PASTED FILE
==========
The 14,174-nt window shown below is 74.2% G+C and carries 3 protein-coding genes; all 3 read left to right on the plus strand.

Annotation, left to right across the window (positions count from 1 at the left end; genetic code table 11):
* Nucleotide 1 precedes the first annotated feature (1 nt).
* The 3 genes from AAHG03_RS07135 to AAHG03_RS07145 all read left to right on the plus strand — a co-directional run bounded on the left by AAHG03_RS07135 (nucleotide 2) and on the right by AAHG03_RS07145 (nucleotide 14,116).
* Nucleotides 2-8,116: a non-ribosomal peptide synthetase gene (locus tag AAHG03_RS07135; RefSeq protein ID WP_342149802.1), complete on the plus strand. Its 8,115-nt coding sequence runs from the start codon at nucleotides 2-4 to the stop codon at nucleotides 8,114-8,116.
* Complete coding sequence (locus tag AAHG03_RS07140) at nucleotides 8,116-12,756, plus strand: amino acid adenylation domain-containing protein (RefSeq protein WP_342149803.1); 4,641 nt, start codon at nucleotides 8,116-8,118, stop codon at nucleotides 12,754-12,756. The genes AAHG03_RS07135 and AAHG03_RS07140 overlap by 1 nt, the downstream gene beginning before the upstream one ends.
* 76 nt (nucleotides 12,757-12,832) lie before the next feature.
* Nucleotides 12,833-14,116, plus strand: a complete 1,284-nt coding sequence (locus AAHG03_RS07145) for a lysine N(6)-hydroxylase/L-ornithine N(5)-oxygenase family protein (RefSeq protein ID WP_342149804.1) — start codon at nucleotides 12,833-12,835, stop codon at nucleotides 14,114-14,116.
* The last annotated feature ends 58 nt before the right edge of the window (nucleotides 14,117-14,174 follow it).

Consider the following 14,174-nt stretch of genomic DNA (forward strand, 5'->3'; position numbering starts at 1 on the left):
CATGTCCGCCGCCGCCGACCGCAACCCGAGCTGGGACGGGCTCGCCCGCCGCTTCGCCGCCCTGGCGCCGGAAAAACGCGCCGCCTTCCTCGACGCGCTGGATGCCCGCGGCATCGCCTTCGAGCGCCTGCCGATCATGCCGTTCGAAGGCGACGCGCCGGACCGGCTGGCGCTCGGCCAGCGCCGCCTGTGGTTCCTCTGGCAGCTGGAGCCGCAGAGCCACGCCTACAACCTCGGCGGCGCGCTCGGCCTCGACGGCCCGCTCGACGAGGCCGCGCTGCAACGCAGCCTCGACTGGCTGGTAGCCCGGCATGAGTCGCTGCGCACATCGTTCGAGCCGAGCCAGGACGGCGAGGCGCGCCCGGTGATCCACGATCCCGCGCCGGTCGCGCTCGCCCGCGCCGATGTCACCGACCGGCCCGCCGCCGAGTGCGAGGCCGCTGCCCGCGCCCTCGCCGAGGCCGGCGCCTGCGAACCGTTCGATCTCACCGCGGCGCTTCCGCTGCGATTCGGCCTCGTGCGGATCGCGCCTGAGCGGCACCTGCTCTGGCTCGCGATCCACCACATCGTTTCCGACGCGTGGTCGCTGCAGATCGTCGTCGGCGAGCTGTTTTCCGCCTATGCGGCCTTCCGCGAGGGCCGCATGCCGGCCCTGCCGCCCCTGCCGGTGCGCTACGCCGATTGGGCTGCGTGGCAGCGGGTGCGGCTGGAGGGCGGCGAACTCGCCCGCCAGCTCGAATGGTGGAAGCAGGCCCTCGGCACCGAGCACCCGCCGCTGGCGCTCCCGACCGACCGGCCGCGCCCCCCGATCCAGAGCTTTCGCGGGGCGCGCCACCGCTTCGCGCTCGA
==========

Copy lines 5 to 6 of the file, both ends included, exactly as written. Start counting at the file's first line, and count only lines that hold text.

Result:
* Nucleotides 2-8,116: a non-ribosomal peptide synthetase gene (locus tag AAHG03_RS07135; RefSeq protein ID WP_342149802.1), complete on the plus strand. Its 8,115-nt coding sequence runs from the start codon at nucleotides 2-4 to the stop codon at nucleotides 8,114-8,116.
* Complete coding sequence (locus tag AAHG03_RS07140) at nucleotides 8,116-12,756, plus strand: amino acid adenylation domain-containing protein (RefSeq protein WP_342149803.1); 4,641 nt, start codon at nucleotides 8,116-8,118, stop codon at nucleotides 12,754-12,756. The genes AAHG03_RS07135 and AAHG03_RS07140 overlap by 1 nt, the downstream gene beginning before the upstream one ends.